Raleigh firm sees path to FDA approval for 'female Viagra'
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Raleigh, N.C. — A letter from the FDA spells out the next steps Raleigh-based Sprout Pharmaceuticals must take to win approval of its female sexual desire drug - what has been called the female Vigara - and the company says he sees a path to winning that OK.
"We are encouraged by the FDA's response and view it as a significant step toward the approval of flibanserin," said Cindy Whitehead, president and chief operating officer of Sprout, in a statement.
"With data in over 11,000 patients to date, we are confident that further supporting the predictable risk/benefit profile of flibanserin will result in women having the first ever treatment for the most common form of female sexual dysfunction," she added.
"We are committed to working closely with the Agency to finally provide premenopausal women affected by HSDD with a medical treatment option."
HSDD stands for Hypoactive Sexual Desire Disorder.
If flibanserin gets the FDA’s OK, Sprout’s drug would become the first "female Viagra" drug approved for the market. Other companies that have tried to develop such products have either failed to win approval or have even failed to advance beyond clinical trials.
Boehringer Ingelheim, the German company that originally developed the compound, submitted a flibanserin drug application to the FDA in 2010. The agency declined to approve the drug, raising questions about its efficacy and safety. Sprout licensed the compound from Boehringer Ingelheim in 2011. The "female Viagra" name is an unofficial one associated with the the drug the first time it was going through the development and review process but it has no association with Pfizer's Viagra, nor it work by the same mechanism of action.
Flibanserin was developed to treat hypoactive sexual desire disorder in pre-menopausal women. HSDD is a condition characterized by diminished sexual desire. Sprout recently published positive phase III clinical trial results in the Journal of Sexual Medicine showing that flibanserin performed better than a placebo. The most frequently reported adverse events were drowsiness, dizziness and nausea.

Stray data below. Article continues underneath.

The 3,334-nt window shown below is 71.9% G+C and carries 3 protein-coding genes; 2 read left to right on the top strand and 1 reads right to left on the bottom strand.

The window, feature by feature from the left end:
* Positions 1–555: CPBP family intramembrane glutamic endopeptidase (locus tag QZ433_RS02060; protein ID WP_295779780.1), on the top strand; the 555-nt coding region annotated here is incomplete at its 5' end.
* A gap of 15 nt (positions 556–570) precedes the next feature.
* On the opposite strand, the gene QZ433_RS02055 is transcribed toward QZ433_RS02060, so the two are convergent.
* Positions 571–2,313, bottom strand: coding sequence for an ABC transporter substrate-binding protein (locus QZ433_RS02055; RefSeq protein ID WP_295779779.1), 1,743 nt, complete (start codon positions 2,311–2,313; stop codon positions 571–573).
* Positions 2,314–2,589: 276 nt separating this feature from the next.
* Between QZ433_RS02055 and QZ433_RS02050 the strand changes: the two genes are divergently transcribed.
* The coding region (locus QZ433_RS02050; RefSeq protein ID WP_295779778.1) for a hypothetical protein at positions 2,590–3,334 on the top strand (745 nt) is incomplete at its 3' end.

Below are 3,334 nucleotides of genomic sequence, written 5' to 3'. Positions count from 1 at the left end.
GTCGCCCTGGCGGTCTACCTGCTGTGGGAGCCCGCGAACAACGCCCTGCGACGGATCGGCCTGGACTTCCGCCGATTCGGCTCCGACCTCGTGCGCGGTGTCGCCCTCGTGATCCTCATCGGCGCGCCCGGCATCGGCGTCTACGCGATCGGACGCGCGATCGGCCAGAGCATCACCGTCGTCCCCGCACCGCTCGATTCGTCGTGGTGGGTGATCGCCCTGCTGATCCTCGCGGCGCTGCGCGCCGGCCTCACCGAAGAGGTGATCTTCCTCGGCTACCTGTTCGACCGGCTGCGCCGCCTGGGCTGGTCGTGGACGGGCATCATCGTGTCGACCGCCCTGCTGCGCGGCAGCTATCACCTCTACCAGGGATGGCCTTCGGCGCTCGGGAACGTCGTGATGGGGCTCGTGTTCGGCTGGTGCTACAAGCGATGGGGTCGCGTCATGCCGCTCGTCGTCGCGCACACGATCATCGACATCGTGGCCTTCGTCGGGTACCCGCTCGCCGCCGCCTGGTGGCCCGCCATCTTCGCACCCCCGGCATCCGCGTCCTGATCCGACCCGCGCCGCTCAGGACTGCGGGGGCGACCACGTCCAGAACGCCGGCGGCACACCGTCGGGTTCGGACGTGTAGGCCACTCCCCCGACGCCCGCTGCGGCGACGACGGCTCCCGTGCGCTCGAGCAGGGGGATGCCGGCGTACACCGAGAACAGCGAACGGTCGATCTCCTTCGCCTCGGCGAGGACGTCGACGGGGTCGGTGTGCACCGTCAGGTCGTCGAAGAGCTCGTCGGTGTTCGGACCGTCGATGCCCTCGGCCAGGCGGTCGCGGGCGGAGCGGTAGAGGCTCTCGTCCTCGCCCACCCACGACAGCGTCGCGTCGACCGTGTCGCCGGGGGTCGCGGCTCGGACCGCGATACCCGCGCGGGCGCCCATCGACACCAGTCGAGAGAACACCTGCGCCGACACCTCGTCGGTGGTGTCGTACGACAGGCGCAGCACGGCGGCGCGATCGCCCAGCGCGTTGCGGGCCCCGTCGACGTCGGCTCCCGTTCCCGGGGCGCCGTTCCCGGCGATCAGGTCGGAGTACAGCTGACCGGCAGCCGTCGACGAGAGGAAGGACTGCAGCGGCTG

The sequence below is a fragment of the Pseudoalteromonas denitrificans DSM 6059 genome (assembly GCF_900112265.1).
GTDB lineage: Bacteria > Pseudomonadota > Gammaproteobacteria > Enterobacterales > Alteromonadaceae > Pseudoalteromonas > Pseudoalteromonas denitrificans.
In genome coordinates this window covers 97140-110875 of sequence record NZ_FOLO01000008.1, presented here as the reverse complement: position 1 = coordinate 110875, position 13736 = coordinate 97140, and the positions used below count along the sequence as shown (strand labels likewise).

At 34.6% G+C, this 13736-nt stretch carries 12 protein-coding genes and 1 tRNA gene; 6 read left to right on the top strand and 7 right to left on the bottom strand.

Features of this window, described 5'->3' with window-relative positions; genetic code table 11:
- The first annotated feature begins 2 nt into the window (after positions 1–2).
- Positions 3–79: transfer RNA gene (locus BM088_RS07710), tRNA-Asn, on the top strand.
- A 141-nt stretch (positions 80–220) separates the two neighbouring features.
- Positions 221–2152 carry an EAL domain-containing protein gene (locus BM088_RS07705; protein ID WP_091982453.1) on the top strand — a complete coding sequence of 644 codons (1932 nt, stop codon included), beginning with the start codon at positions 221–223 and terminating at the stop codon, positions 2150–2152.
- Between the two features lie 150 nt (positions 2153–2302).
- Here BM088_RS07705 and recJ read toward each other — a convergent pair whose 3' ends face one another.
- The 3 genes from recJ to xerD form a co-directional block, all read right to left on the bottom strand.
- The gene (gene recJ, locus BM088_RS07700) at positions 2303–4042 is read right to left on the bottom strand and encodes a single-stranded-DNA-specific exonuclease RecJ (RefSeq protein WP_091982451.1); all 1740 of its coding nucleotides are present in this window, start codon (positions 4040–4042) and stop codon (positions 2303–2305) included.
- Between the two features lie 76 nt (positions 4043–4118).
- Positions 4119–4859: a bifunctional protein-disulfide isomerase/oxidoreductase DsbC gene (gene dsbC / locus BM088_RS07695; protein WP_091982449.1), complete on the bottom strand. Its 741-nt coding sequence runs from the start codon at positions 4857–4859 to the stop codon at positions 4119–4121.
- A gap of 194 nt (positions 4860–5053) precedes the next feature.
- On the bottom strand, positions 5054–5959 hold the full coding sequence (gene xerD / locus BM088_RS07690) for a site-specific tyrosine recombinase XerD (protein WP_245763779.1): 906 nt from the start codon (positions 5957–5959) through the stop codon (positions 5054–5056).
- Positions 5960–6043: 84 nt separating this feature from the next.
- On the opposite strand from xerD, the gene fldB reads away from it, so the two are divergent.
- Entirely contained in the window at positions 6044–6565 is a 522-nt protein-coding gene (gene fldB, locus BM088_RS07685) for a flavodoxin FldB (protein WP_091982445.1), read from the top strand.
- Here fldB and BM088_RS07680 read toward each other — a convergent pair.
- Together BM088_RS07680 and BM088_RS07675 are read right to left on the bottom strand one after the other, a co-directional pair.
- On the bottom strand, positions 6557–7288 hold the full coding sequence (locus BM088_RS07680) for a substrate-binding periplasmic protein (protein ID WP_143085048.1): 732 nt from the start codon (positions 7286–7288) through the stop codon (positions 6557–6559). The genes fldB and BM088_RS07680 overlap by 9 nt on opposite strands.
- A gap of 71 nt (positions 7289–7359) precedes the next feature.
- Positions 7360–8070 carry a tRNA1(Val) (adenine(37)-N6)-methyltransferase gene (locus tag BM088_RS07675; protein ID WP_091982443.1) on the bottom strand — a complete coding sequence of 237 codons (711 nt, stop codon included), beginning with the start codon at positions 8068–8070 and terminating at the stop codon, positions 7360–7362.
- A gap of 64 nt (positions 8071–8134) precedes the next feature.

The daily pill is designed to increase libido in women by acting on brain chemicals linked to mood and appetite.
The FDA had stalled the approval process in December and spelled out in the new response what Sprout must do before its New Drug Application can be resubmitted.
The agency told Sprout to conduct two additional Phase 1 drug interaction studies plus a Phase 1 study focused on driver simulation. The FDA wants to see if there is possible driver impairment for women who take the once-daily drug.
The studies would include 25 to 50 healthy volunteers in each, according to Sprout.
HSDD is "defined as a persistent or recurrent deficiency or absence of sexual fantasies and desire for sexual activity that causes marked distress or interpersonal difficulty, and which is not better accounted for by a medical, substance-related, psychiatric (e.g., depression) or other sexual condition," according to Sprout.
The FDA has questions whether the drug's benefits outweigh its risks, considering its "modest" effectiveness and side effects including fatigue, dizziness and nausea.
Sprout had said in December it was appealing an October letter from the FDA that denied approval and asked for more information. But chances for approval appeared slim at the time: Of the 17 appeals FDA considered last year, 14 were denied, according to government figures.
The agency's latest rejection raises serious questions for more than a half-dozen companies working to develop therapies for women who report stress due to lack of libido. It's a market drugmakers have been trying to tap since the blockbuster success of Viagra, an erectile-dysfunction drug approved in the late 1990s to increase blood flow to the genitals.
But unlike sexual problems in men, most of women's sexual issues are psychological, not physical. As a result, there are a number of alternate causes doctors must consider before diagnosing female sexual desire disorders, including relationship problems, hormone disorders, depression and mood issues caused by other medications.
Experts say that developing drugs for female sexual dysfunction is so difficult because of how poorly we understand the root causes.
"Erectile dysfunction is a really easy thing to measure," says Emory University researcher Kim Wallen. "Motivation is a hard thing to measure and, quite honestly, we don't know enough about what creates sexual motivation to manipulate it."
(The Associated Press contributed to this report.)
Editor's note: Capitol Broadcasting is an investor in Sprot Pharmaceuticals.
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